A Practical Program
for Successful Tax Reform
Responding to Antonio Bastida
Harry Gunnison Brown
[Reprinted from Land and Freedom, May-June
The argument of Mr. Antonio Bastida in May-June Land and Freedom
is presented most courteously. And, indeed, I sympathize sincerely
with much that he has said in it. Yet he has certainly, though perhaps
through my own lack of clearness, entirely misapprehended my meaning.
For I never intended to suggest that land tax advocates should, as a
group, adopt any such irrelevant issue as free silver, membership of
the United States in the League of Nations, socialism, prohibition,
public ownership, or even free trade. I have little faith that the
advocates of these policies would, in any appreciable numbers, be thus
converted to our cause or help us in it.
Not such, however, were the kinds of current controversy that I had
in mind. Rather did I have in my thought controversies or issues which
clearly involve the principles in which we are especially Interested.
And I mentioned particularly the current slogan, "tax relief for
real estate," which implies putting taxes elsewhere and
definitely proposes taking taxes off of land. This is a proposal that
unquestionably does involve, by flouting them, our most fundamental
principles. And by entering into the controversy, in which we shall
have many allies who do not now understand our philosophy, but who are
opposed to taking taxes off of land and putting them elsewhere, we may
do much to bring our principles into public discussion.
When, in my "Open Letter, " I urged our joining actively in
the fight over this specific issue, I took occasion to remark that the
slavery question came into practical politics and came to be a really
burning issue, not as a question of abolition but as a question of
further extension versus territorial limitation. And slavery
disappeared. We have now a real issue to fight over, an issue which
arouses wide popular interest far beyond the boundaries of our little
group of active workers for the land-value tax, yet one which can be
fought out largely on the principles we profess. It is not an issue,
like that of free silver, unrelated to our principles or, like that of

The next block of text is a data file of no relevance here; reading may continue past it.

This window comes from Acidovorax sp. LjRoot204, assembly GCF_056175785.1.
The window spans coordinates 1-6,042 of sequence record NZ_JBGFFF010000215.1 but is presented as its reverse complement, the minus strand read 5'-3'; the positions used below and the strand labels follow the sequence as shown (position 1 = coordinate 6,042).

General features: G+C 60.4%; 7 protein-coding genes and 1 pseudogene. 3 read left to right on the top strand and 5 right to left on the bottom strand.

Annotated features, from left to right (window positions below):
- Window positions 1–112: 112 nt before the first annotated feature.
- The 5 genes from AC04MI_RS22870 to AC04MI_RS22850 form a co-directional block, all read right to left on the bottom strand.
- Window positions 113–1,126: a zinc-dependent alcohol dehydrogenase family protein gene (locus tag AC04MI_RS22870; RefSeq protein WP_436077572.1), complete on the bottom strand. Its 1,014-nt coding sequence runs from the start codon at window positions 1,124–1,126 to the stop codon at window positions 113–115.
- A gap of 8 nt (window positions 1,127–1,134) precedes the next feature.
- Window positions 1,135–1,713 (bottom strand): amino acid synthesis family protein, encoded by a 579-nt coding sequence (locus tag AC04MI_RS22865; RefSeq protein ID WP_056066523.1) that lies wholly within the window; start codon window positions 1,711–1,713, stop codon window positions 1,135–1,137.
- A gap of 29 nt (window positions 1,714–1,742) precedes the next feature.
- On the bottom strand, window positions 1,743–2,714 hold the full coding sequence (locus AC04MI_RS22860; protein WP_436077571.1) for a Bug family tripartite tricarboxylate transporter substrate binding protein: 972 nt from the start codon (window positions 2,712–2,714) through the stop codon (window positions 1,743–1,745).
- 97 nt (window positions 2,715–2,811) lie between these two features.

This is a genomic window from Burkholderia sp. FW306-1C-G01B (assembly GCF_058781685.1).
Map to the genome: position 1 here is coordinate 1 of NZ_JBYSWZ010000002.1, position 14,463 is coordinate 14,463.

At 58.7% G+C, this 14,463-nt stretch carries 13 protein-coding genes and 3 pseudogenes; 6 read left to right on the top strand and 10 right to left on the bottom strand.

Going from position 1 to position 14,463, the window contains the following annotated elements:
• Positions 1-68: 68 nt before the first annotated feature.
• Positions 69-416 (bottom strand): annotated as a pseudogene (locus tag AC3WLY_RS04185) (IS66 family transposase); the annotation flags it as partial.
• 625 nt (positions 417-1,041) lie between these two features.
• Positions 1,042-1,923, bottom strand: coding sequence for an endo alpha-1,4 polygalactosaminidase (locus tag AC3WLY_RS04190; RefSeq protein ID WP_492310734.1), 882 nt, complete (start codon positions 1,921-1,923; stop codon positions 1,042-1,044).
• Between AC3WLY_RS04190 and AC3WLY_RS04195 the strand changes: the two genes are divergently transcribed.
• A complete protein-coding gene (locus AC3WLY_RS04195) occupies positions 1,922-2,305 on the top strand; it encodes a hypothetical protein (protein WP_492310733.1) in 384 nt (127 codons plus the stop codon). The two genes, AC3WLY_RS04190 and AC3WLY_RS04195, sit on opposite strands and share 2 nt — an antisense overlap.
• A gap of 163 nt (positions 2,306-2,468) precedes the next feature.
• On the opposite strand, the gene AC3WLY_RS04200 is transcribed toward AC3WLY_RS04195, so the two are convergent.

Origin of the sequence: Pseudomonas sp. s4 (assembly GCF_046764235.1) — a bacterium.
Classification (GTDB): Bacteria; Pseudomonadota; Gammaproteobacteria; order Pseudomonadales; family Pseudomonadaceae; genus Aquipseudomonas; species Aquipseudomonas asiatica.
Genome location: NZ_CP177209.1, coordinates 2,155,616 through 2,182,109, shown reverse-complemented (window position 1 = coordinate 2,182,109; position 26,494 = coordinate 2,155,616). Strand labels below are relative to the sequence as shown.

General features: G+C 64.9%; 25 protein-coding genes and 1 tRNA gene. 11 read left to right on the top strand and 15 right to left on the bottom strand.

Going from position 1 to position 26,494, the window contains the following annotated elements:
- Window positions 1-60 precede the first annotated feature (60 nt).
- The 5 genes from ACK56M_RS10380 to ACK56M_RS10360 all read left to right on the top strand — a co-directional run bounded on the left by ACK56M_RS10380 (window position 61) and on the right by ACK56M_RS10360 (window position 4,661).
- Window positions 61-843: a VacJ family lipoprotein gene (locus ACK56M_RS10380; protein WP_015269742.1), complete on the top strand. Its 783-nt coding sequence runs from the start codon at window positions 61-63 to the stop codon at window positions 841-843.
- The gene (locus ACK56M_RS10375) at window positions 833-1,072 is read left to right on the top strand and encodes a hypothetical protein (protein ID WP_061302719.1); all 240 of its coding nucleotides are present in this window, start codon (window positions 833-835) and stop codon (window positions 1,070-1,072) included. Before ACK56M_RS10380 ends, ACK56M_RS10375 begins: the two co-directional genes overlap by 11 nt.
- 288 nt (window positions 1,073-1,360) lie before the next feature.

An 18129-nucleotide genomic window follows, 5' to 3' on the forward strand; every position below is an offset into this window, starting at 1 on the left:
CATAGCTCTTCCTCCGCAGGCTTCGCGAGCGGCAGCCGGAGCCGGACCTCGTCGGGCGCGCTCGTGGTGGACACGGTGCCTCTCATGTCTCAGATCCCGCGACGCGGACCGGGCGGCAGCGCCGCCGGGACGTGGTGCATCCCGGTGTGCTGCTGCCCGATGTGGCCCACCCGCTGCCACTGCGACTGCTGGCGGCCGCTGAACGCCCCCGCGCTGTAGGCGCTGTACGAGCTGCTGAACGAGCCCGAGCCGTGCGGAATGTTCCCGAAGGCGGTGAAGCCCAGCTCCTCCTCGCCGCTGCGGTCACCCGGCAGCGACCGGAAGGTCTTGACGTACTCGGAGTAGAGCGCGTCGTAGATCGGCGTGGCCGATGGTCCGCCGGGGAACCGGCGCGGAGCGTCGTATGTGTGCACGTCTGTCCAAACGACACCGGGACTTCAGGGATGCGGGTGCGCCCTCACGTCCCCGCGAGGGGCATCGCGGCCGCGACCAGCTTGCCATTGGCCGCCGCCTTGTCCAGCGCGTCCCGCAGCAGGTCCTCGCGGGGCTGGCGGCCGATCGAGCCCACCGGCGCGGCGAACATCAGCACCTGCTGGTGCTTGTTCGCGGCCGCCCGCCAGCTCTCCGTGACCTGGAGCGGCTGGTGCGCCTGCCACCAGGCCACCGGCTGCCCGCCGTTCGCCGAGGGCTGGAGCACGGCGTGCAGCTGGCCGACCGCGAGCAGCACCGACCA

free trade, related only remotely and contingently to the idea of
appropriating publicly-produced value to public uses. On the contrary,
it directly and clearly involves these principles and this idea.
We are confronted at the same time by a magnificent opportunity to
get attention for the principles we hold fundamental and also by a
most dangerous threat to the small application of these principles
that America already has.
If in our desire to preach our full and complete doctrine regardless
of how few will listen, we ignore this opportunity to get our
principles before the public through a controversy which interests
many, we shall prove ourselves, in my opinion, hopelessly inept in
political skill. And if, for the privilege of spending time repeating
to each other's admiring ears the glories of our one-hundred-per-cent.
programme, we give up on an issue made, as if for the very purpose of
bringing our principles into discussion, and let the landowners
secure, without a fight, that "tax relief for real estate"
which they are so vociferously demanding, then, it seems to me, we are
practically recreant to our great cause.
It should be our job to make the current slogan "tax relief for
real estate, " not only unpopular but "a hissing and a
by-word" among all persons who pretend to any slightest degree of
liberal sympathy. And in doing so we can make the economic facts about
land and the reasons for taxing it instead of labor and thrift, for
greatly raising rather than lowering the tax on land, more and more
clear to an increasing number of voters.
Such a method of propaganda most certainly does not mean that if
landowners should agree no longer to request reduced taxes (how
likely!), we would thereupon cease our agitation.
To Mr. Bastida 's suggestion that what I am urging means emphasis on
the public appropriation of land rent from the "fiscal"
point of view only, I most earnestly object. Does Mr. Bastida know
what I have said, in articles and books, regarding rent as a payment
which some men are able to exact from others, for permission to work
and live on those parts of the earth which community growth and
development, together with the past operation of geologic forces, have
made relatively desirable? Is such, in his view, a merely "fiscal"
May it not turn out, after all that Mr. Bastida and I are more nearly
in agreement than he appears to think?